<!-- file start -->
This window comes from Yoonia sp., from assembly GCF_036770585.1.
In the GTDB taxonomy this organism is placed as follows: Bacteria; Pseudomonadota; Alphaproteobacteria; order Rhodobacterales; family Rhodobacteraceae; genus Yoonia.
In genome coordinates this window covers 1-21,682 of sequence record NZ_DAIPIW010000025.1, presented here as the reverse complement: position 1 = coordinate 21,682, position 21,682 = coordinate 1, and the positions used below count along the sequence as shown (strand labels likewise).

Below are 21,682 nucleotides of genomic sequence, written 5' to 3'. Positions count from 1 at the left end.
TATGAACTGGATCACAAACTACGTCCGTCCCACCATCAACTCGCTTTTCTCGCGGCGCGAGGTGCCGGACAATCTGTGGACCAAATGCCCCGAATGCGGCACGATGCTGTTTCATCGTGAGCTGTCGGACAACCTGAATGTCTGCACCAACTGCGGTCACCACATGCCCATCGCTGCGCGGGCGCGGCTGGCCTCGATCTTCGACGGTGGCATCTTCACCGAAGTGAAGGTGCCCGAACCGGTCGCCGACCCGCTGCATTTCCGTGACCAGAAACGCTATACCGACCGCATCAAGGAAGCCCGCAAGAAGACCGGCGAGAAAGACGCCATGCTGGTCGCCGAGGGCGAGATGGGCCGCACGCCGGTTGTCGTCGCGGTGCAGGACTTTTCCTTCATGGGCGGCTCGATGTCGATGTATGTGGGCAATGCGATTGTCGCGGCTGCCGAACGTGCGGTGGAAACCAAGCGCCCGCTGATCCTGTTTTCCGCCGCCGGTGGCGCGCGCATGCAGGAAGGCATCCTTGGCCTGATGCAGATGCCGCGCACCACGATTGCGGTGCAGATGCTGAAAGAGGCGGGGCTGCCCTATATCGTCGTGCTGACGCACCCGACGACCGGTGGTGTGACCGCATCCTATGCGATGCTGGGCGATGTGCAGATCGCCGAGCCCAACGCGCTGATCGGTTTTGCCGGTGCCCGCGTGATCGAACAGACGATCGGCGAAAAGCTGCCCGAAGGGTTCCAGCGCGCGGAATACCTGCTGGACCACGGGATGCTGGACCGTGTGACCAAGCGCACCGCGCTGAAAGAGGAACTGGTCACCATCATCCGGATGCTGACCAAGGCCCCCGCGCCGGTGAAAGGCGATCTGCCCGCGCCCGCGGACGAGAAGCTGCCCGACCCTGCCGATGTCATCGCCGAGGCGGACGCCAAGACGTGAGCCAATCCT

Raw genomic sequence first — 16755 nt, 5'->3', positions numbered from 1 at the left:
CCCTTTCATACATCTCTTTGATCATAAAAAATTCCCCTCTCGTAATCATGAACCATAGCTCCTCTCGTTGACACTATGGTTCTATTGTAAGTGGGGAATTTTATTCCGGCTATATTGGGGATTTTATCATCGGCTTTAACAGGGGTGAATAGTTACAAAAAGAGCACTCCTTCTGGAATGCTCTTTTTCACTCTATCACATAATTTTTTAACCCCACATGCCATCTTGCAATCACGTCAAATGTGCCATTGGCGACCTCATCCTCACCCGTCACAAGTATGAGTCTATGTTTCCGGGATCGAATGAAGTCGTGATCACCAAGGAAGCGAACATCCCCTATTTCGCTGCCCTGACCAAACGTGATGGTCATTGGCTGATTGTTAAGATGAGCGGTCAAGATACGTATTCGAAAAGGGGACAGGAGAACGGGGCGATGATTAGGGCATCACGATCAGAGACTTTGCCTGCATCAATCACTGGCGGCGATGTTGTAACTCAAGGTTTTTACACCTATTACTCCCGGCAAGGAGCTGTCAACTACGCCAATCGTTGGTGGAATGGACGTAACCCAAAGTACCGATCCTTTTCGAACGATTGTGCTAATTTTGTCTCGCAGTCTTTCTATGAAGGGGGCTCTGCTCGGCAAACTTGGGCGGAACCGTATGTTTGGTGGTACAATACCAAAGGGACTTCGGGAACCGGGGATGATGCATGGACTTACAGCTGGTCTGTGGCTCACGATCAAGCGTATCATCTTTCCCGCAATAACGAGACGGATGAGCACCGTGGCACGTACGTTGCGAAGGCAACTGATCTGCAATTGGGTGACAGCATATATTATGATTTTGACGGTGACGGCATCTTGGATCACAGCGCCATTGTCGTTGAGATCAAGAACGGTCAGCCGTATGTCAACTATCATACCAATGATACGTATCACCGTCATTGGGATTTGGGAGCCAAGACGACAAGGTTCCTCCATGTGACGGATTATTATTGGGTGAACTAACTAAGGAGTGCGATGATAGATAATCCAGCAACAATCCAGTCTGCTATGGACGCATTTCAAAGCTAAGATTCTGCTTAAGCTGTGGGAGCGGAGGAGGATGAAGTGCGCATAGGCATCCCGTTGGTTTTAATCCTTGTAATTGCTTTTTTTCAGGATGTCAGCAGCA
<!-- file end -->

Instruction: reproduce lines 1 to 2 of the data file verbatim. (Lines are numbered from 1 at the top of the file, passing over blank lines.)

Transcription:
This window comes from Yoonia sp., from assembly GCF_036770585.1.
In the GTDB taxonomy this organism is placed as follows: Bacteria; Pseudomonadota; Alphaproteobacteria; order Rhodobacterales; family Rhodobacteraceae; genus Yoonia.